Saturday, December 19, 2009

A Thing About Muses

Writers rely on more than just their own collection of thoughts, experiences and individual souls when they create. We also rely on outside inspiration that can come in a variety of forms. These sources of outside inspiration can be people, songs, films, fictional characters, memories of lucid dreams, nature, whispers from consciousness and countless other possibilities.

The thing about muses is that they don't RSVP or announce their appearance. No, muses prefer to ride in on the breeze of serendipity. You don't know when they're going to sprinkle their stardust into your fingertips. You may very well be taken in by their presence, but not realize they have seduced you into a dance until the last note is written.

The good muses, the ones who become pivotal to our creations, even our existence, return to us at least once or twice. Some of them, we discover, never really left us. The illusion that they left in the first place can leave us feeling empty, frustrated, disillusioned, and spinning in a circle of unfulfillment. We then go about looking for some sort of enchantment, a substitute, an imitation. The problem is you can't control inspiration. It comes when you least expect it.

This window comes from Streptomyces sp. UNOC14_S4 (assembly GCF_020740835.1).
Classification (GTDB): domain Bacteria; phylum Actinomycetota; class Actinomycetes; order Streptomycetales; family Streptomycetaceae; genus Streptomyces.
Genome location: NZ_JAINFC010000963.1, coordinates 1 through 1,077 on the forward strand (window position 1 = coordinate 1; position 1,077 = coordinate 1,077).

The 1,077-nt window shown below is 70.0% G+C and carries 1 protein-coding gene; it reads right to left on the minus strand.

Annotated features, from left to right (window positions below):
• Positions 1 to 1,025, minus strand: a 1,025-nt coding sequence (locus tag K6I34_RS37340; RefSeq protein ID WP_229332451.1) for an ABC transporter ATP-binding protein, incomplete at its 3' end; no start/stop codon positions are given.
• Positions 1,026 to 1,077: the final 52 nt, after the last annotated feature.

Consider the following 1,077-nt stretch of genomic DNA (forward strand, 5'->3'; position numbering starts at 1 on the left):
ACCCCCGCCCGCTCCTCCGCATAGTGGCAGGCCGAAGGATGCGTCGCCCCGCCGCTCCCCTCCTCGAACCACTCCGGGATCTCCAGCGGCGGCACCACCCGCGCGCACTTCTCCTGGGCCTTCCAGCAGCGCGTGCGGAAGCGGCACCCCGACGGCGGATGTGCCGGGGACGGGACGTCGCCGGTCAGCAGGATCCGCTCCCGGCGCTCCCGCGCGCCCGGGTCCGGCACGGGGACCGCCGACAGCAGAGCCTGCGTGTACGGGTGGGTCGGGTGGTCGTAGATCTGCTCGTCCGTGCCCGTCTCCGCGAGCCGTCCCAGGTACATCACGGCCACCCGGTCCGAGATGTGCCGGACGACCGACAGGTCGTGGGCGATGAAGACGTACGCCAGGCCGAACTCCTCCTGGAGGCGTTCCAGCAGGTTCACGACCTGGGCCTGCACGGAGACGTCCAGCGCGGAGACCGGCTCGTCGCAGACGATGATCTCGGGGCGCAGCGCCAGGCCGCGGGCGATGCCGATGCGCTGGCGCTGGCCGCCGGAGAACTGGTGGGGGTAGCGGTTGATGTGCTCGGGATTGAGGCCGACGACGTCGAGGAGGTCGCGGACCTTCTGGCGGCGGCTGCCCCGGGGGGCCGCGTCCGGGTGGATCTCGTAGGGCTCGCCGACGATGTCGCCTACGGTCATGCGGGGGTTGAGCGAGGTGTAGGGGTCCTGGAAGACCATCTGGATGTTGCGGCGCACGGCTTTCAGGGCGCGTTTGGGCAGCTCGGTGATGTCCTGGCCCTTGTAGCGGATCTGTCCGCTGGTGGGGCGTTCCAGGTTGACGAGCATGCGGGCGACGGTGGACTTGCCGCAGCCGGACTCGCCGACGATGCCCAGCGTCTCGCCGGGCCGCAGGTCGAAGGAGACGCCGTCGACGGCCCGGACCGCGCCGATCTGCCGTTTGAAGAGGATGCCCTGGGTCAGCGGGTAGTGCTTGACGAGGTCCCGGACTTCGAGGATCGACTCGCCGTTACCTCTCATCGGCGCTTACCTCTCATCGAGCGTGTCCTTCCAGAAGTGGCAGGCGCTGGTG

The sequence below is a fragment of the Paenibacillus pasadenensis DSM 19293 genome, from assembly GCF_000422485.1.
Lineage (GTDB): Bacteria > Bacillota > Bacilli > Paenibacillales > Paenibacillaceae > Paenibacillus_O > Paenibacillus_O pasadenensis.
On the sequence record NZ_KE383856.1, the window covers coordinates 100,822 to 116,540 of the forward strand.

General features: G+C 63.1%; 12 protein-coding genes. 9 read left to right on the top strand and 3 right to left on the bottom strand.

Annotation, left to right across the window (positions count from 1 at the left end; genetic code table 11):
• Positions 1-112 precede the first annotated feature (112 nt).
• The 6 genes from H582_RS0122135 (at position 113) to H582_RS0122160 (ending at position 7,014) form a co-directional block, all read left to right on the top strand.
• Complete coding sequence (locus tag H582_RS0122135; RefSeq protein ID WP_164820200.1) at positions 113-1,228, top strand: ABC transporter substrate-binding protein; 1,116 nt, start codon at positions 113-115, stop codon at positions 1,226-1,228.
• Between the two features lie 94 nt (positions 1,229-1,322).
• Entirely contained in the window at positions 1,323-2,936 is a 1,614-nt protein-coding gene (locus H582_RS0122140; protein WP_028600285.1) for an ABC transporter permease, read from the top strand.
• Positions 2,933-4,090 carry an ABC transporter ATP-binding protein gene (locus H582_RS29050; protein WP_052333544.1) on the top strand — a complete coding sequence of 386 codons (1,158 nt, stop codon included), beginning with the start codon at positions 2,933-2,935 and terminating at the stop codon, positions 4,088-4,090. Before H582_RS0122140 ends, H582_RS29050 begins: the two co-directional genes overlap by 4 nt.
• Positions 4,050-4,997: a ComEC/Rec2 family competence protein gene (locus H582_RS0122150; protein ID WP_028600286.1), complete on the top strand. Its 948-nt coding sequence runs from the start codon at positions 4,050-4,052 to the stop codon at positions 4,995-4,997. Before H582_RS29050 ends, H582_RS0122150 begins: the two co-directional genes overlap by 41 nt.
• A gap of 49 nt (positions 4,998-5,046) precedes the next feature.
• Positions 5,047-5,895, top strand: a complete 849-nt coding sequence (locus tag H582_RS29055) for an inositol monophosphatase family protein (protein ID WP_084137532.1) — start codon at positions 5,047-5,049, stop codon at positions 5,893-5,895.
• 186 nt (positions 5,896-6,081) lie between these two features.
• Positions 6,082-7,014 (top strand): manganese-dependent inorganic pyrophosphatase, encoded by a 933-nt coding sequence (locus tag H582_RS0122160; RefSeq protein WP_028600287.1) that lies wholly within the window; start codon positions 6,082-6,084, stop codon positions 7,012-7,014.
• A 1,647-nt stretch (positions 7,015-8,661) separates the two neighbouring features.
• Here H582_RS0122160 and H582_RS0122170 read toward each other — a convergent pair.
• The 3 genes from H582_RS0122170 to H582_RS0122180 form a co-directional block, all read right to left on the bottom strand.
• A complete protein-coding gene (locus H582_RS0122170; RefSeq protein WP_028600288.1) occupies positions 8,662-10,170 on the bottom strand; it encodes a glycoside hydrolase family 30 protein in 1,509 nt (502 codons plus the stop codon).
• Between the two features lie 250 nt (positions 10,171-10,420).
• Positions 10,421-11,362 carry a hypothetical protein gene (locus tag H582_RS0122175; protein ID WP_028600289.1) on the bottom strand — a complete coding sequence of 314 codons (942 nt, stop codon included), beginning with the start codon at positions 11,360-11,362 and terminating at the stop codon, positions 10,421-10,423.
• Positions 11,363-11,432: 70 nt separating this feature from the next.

Muses are, by their very nature, "sneaks." They're disguised, they're shadows that we don't always see, they're contained in things or faces we already think we know. They suddenly appear in moments of reflection or while we're exploring what we assumed was a new discovery.

Muses usually get what they want. A little narcissism doesn't elude them. The wrath for not complying with their wishes is typically abandonment. The jestering ones come back later, taunting us with the "I told you so's." Those of the more benevolent variety wait until you are ready for their message, softly reappearing as a whispered reminder. The ones who in time we realize are but extensions of our own souls, come whenever we call them.

These types of muses are the ones that reside within us. They're never gone, but merely silent observers when we're too busy to appreciate their wisdom, their hope and their magic. They communicate with us in ways we never thought possible. We meet them in dreams, sharing experiences that only time reveals were indeed mutual. We've known them from the beginning, somehow inexplicably. We feel their presence even when their physical form, if they happen to have one, is not before us. Their energy is recognizable only by faith and intuition. It is a familiarity that sweeps its comfort into the depths of where we think we begin as a separate being. It is a hypnotic submission which overcomes our ability to question why. We are simply in a form of obsessive attraction that owes neither an explanation or a resolution.

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